Salarian’s long history in self-publishing online comics began after he got his start as an amateur artist. “I realized I was queer when I was a young teenager when a very tame girl-on-girl comic I was drawing took an erotic turn.” But the pivotal moment culminated in burning the art and rinsing out the ashes. “My parents didn’t even shame me. They didn’t need it, because I grew up surrounded by messages that sex was bad and dirty. As an adult, I now know how many of my peers were also doing similar art at the time.
Now, it feels like the culture is shifting more towards celebrating that kind of young, serious interest in art and fandom. Shows like Bob’s Burgers give space to the fantastic erotic fanfic of Tina Belcher and friend fic. This is also the case for programs featuring millennial women, with an episode of Tuca and Bertie dig into Bertie’s love for English period pieces. And turn red is, of course, a very visible example. While turn red received negative reactions, the enthusiastic and positive reactions to the film show that many fans learn to love what they love without shame.
For Giehl, learning to accept this was an important part of her growth as an artist and creator. Now, she’s unabashedly in love with her fandoms, easily sharing them with friends. “‘Here,’ people say, ‘Sounds like your bullshit.’ They send me pictures of sad shirtless boys and blacksmith women with huge swords. I go up immediately, lovingly roasted.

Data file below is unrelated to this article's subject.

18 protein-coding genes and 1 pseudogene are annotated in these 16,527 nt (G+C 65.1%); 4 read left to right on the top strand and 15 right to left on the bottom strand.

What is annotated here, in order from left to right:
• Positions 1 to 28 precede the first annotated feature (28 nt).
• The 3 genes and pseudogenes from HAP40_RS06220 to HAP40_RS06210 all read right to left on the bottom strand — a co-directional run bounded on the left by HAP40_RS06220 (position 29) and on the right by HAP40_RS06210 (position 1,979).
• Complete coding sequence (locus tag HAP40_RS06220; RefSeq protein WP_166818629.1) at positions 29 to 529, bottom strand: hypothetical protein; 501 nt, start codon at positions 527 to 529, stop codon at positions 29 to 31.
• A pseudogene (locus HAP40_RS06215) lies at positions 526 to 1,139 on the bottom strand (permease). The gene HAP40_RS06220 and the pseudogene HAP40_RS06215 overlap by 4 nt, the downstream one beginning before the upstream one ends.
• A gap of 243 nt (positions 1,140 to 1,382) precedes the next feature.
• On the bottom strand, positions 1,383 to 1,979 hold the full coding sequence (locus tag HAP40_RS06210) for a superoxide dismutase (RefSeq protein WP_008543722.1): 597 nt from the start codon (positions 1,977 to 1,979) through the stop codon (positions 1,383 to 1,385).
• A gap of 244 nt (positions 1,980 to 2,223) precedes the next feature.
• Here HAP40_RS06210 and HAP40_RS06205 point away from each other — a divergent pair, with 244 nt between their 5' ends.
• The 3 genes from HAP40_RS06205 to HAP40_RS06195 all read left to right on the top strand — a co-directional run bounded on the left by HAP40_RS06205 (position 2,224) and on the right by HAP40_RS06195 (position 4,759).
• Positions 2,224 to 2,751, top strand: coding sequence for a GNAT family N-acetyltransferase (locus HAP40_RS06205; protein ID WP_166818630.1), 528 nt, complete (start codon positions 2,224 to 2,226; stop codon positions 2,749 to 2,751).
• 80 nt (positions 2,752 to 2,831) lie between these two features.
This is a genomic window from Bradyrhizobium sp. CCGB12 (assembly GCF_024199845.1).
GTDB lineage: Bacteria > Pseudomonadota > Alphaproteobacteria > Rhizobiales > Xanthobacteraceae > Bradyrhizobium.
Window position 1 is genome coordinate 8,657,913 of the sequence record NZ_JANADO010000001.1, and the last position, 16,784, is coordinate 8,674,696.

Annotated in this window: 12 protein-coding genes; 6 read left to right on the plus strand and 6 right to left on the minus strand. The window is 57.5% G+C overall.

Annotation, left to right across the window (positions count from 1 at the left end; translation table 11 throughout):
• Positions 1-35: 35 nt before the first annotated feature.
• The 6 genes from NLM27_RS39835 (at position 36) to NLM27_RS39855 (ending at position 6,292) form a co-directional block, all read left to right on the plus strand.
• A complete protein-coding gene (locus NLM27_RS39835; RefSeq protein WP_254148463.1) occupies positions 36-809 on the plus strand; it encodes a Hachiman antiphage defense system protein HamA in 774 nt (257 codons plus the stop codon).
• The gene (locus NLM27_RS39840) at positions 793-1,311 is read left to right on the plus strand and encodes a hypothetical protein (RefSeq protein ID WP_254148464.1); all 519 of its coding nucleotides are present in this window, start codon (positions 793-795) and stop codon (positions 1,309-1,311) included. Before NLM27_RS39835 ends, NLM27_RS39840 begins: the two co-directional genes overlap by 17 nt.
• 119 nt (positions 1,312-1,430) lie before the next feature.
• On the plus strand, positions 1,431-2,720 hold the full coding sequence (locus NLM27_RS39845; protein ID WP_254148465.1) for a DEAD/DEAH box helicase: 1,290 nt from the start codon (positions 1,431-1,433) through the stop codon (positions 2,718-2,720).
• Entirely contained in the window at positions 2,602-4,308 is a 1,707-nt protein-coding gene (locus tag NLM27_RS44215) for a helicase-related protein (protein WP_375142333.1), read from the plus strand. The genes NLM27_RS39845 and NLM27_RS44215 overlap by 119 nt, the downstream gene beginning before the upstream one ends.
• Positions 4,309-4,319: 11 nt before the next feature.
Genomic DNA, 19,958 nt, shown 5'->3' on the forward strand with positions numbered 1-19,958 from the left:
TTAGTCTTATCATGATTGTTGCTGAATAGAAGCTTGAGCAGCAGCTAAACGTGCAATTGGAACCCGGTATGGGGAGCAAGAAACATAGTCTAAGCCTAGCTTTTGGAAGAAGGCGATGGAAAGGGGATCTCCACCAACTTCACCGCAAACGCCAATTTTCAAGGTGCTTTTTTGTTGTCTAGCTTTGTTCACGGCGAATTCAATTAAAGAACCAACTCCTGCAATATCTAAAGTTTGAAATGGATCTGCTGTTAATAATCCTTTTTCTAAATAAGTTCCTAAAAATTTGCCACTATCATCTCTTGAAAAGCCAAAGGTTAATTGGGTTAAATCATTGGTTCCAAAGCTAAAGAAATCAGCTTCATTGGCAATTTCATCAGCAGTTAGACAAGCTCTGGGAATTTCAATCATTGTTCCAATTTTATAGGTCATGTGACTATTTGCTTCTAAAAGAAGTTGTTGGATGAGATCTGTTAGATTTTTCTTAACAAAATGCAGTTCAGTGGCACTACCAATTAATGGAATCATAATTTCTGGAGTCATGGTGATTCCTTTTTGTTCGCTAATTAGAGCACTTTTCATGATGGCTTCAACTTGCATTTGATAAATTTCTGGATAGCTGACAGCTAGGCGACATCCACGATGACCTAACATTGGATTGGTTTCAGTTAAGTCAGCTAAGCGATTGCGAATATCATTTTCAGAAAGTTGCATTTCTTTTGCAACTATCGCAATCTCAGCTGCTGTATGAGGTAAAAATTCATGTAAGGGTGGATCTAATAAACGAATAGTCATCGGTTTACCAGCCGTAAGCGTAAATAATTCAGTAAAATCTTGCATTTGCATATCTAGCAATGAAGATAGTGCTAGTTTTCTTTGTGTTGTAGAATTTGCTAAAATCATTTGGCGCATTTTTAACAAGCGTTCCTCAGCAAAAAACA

Even though both Giehl and Salarian work as professional creators, both emphasized that certain types of art should be created for the good of the artist, not just as a pursuit of capitalism. Giehl lovingly crafts stories in the Warcraft universe, enjoying time spent with his original characters.
“Are these perfect stories that I would present professionally? NO!” said Giehl. “Are they full of indulgent, messy, romantic stuff that could put a ton of people off? what I want in them, especially when I know I could make a different choice for my professional to work? HELL YEAH.
While hustle culture and social media may encourage people to focus on posting more polished artwork, in hopes of funding a Patreon or merchandise shop, there is something pure and unblemished thing about sweatily doodling sexy crushes in a lined paper notebook. turn red captures this innocent, messy joy and treats it as a mode of communication and self-discovery that is important in its own right.
“Not everyone who draws is an A-capital artist who wants to make it their passion and/or their job one day. A lot of kids do it because they like to do it, because they are communicators visuals that get to know each other better through drawing,” Salarian said. “I’m afraid a lot of kids will see the talk and think it’s not worth trying, that they’ll give up something valuable before even to start. I fear that shame will seep into their subconscious if we don’t make a deliberate effort to counter it. And I think that’s the point of people who bring up this stuff. They don’t want their children to have a sexuality, let alone explore it. But the children yes. Children younger than Mei.
They added: ‘I hope kids get to see people championing all their wacky fantasies. I never got to embrace Tuxedo Mask for real, but I’m glad I spent so much time drawing it.